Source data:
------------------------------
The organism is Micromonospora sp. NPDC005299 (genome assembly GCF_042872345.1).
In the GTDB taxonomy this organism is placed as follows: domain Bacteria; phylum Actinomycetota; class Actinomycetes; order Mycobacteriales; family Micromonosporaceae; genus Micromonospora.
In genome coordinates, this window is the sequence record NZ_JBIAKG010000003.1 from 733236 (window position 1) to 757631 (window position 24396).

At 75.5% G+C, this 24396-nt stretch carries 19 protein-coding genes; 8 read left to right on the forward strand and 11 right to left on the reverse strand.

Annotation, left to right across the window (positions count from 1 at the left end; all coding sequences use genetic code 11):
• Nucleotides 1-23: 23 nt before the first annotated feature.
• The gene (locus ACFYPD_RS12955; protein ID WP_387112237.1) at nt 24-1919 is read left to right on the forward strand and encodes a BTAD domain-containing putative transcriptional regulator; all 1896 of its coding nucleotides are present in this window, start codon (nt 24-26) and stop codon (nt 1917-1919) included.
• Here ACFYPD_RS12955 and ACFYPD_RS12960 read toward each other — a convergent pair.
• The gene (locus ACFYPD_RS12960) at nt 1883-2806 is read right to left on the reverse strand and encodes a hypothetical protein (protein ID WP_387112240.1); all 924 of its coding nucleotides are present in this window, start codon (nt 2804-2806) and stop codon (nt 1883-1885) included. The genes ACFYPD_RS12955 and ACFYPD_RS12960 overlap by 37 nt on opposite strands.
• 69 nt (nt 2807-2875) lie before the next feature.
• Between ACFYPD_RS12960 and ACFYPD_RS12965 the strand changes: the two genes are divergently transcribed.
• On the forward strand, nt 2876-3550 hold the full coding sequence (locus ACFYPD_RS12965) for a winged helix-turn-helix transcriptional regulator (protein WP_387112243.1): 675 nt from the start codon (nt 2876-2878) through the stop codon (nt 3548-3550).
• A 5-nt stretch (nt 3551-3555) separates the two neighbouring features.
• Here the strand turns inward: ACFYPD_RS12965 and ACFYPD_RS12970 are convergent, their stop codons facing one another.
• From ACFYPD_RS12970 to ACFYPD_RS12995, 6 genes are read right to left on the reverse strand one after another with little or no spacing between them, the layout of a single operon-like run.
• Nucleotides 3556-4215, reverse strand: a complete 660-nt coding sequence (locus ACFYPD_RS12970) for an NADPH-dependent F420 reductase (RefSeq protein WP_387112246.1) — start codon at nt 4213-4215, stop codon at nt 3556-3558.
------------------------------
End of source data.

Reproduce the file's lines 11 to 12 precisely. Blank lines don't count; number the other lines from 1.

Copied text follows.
• Between ACFYPD_RS12960 and ACFYPD_RS12965 the strand changes: the two genes are divergently transcribed.
• On the forward strand, nt 2876-3550 hold the full coding sequence (locus ACFYPD_RS12965) for a winged helix-turn-helix transcriptional regulator (protein WP_387112243.1): 675 nt from the start codon (nt 2876-2878) through the stop codon (nt 3548-3550).